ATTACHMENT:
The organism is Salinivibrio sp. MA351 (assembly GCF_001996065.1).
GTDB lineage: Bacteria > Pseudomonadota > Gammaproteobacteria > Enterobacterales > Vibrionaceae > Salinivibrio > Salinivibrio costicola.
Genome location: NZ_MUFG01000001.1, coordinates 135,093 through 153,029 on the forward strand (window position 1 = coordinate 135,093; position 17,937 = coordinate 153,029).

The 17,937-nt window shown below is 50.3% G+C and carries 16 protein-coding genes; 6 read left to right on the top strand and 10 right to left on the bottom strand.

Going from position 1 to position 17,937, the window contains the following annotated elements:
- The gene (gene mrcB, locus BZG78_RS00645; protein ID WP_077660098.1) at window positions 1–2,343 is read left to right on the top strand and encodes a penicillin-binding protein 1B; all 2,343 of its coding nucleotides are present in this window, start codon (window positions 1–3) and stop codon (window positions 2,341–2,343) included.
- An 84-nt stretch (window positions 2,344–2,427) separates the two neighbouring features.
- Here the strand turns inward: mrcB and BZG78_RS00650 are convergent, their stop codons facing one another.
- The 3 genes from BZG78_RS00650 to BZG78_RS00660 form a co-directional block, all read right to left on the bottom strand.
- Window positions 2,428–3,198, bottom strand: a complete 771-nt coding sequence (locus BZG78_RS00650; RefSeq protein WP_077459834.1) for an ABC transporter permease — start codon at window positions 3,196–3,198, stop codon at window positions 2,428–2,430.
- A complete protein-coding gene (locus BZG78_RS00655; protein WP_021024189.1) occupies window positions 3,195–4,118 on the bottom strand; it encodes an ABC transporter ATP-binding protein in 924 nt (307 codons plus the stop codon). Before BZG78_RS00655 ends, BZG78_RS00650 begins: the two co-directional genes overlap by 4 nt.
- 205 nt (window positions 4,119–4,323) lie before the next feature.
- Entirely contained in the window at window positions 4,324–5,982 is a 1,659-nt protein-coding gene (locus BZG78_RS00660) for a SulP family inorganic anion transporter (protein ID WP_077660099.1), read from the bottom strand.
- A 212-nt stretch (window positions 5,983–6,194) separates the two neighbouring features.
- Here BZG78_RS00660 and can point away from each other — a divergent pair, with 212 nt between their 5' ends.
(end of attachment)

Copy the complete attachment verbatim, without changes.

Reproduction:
The organism is Salinivibrio sp. MA351 (assembly GCF_001996065.1).
GTDB lineage: Bacteria > Pseudomonadota > Gammaproteobacteria > Enterobacterales > Vibrionaceae > Salinivibrio > Salinivibrio costicola.
Genome location: NZ_MUFG01000001.1, coordinates 135,093 through 153,029 on the forward strand (window position 1 = coordinate 135,093; position 17,937 = coordinate 153,029).

The 17,937-nt window shown below is 50.3% G+C and carries 16 protein-coding genes; 6 read left to right on the top strand and 10 right to left on the bottom strand.

Going from position 1 to position 17,937, the window contains the following annotated elements:
- The gene (gene mrcB, locus BZG78_RS00645; protein ID WP_077660098.1) at window positions 1–2,343 is read left to right on the top strand and encodes a penicillin-binding protein 1B; all 2,343 of its coding nucleotides are present in this window, start codon (window positions 1–3) and stop codon (window positions 2,341–2,343) included.
- An 84-nt stretch (window positions 2,344–2,427) separates the two neighbouring features.
- Here the strand turns inward: mrcB and BZG78_RS00650 are convergent, their stop codons facing one another.
- The 3 genes from BZG78_RS00650 to BZG78_RS00660 form a co-directional block, all read right to left on the bottom strand.
- Window positions 2,428–3,198, bottom strand: a complete 771-nt coding sequence (locus BZG78_RS00650; RefSeq protein WP_077459834.1) for an ABC transporter permease — start codon at window positions 3,196–3,198, stop codon at window positions 2,428–2,430.
- A complete protein-coding gene (locus BZG78_RS00655; protein WP_021024189.1) occupies window positions 3,195–4,118 on the bottom strand; it encodes an ABC transporter ATP-binding protein in 924 nt (307 codons plus the stop codon). Before BZG78_RS00655 ends, BZG78_RS00650 begins: the two co-directional genes overlap by 4 nt.
- 205 nt (window positions 4,119–4,323) lie before the next feature.
- Entirely contained in the window at window positions 4,324–5,982 is a 1,659-nt protein-coding gene (locus BZG78_RS00660) for a SulP family inorganic anion transporter (protein ID WP_077660099.1), read from the bottom strand.
- A 212-nt stretch (window positions 5,983–6,194) separates the two neighbouring features.
- Here BZG78_RS00660 and can point away from each other — a divergent pair, with 212 nt between their 5' ends.